This simple fact becomes further confused when we examine a photograph. The photograph, by the very means of its production, aspires to be a representation of an existing visual state of affairs. Light from something (the ‘subject’) reflected from it to the film substrate via the medium of the lens. The photograph is that subject’s visual trace. So, a photograph is something different than a representational painting (that purports to ‘represent’ a visual state of affairs). There exists an indexical relationship between the photograph and reality that does not exist in representational painting – the photograph is itself a trace of that visual reality, “something directly stenciled off the real, like a footprint or a death mask.” With this comes the almost universal popular notion that a photograph is the faithful recreation of an existing state of visual affairs. Since photography’s inception, the photo album has replaced the written page as the primary means of fixing of memory, and this is because we believe in the veracity of the photograph, it’s ability to objectively reflect and fix the past. Its this naive belief that precludes many from considering photography Art. But is this notion true? Is what is shown below what was, or is it something else?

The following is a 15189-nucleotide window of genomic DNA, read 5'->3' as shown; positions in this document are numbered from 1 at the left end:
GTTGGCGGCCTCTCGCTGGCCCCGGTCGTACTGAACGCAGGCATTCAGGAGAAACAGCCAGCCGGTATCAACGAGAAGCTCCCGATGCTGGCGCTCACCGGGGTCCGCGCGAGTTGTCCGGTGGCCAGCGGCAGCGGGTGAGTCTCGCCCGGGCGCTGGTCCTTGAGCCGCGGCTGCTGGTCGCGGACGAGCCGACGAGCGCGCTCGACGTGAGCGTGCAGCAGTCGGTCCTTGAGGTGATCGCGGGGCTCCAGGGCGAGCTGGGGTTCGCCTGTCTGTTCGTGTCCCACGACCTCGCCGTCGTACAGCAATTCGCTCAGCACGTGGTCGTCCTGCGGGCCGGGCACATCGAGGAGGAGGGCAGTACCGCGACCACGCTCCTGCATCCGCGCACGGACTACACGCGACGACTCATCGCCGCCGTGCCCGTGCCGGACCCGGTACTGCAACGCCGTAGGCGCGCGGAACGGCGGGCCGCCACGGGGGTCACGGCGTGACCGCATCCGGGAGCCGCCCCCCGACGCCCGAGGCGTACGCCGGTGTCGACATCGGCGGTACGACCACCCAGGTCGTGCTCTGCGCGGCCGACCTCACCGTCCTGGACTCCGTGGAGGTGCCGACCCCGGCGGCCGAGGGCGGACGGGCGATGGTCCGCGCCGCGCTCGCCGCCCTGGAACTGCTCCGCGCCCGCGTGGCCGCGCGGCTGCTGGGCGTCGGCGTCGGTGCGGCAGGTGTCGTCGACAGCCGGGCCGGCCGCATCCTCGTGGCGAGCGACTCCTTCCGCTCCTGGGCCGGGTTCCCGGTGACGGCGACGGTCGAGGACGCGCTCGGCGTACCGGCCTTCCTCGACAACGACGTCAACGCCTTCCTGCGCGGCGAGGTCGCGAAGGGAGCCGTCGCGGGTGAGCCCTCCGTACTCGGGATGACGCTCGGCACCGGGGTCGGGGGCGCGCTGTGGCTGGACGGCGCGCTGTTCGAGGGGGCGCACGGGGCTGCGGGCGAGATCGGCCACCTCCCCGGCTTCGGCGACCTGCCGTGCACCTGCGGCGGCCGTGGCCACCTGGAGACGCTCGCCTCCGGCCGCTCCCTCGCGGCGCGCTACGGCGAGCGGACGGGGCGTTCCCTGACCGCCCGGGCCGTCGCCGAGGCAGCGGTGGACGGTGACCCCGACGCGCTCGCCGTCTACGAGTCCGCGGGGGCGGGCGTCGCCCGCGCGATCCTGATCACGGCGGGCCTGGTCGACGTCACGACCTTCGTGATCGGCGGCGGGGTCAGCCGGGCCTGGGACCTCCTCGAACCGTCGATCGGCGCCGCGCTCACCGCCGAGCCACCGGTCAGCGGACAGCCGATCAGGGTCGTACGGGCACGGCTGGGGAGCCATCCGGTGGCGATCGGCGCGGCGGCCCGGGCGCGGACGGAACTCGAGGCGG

All pictures contain form. Form is independent of, and prior to, color. Color is a secondary characteristic. Color, when employed as part of an inherently representational medium like photography, is like windex to the pictures medium; it helps obscure the autonomy of the picture as a thing. Remove the color and you have one less step to abstraction. Black and White is a way to re-establish the the formal realities of a photograph, to emphasize the often hidden form over content, a hint of what is implicit in all photography but is so easily hidden by the indexical nature of the medium. With Black and White we can help bend back the photograph to its formal essence. Its content is seen for what it is, our projection onto the photograph of what we want to see. The picture by Ralph Gibson below is a perfect example: it can be seen as a picture taken out of the side window of a vintage car, or it can be seen in its formal abstraction while not precluding its view as a representation of something ‘real.’ Had it been in color, we’d probably have seen the first at the expense of the latter.
Photography, as Robert Frank has stated, is “an art for lazy people.” And it is an easy medium to master, more so now than ever. But really good photography, evocative images that have something to say, are still as rare as hen’s teeth. It’s always been that way with every creative medium. For every Mozart, a million Salieris; for every Robert Frank, a million photographers printing super large, vibrantly colorful, resolutely superb junk. The mistake comes from thinking that Art results simply from doing something competently. Its the mistake of the Salieris of the world. True Art, the product of a unique inspiration, uses the artistic medium as a way to make statements about itself rather than the subject in front of the artist. The best black and white photography, reducing images to essential visual elements of form, shape and tonal relationships, allows the viewer to see behind the photograph’s illusion as representation in a way not available to color images.